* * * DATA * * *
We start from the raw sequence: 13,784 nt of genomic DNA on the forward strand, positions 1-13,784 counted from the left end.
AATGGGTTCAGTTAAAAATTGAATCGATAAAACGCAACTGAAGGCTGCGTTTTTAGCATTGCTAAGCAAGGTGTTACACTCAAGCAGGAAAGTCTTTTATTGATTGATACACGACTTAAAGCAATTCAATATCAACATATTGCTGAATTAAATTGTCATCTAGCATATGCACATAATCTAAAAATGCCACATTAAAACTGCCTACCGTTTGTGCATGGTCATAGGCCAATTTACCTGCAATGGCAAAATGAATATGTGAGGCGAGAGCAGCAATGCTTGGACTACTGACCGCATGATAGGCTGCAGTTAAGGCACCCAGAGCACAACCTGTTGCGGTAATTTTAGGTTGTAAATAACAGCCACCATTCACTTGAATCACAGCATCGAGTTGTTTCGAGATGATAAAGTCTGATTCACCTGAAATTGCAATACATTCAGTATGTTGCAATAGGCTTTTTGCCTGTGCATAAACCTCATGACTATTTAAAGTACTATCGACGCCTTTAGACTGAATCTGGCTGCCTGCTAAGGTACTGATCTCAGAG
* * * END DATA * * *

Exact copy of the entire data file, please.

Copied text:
We start from the raw sequence: 13,784 nt of genomic DNA on the forward strand, positions 1-13,784 counted from the left end.
AATGGGTTCAGTTAAAAATTGAATCGATAAAACGCAACTGAAGGCTGCGTTTTTAGCATTGCTAAGCAAGGTGTTACACTCAAGCAGGAAAGTCTTTTATTGATTGATACACGACTTAAAGCAATTCAATATCAACATATTGCTGAATTAAATTGTCATCTAGCATATGCACATAATCTAAAAATGCCACATTAAAACTGCCTACCGTTTGTGCATGGTCATAGGCCAATTTACCTGCAATGGCAAAATGAATATGTGAGGCGAGAGCAGCAATGCTTGGACTACTGACCGCATGATAGGCTGCAGTTAAGGCACCCAGAGCACAACCTGTTGCGGTAATTTTAGGTTGTAAATAACAGCCACCATTCACTTGAATCACAGCATCGAGTTGTTTCGAGATGATAAAGTCTGATTCACCTGAAATTGCAATACATTCAGTATGTTGCAATAGGCTTTTTGCCTGTGCATAAACCTCATGACTATTTAAAGTACTATCGACGCCTTTAGACTGAATCTGGCTGCCTGCTAAGGTACTGATCTCAGAG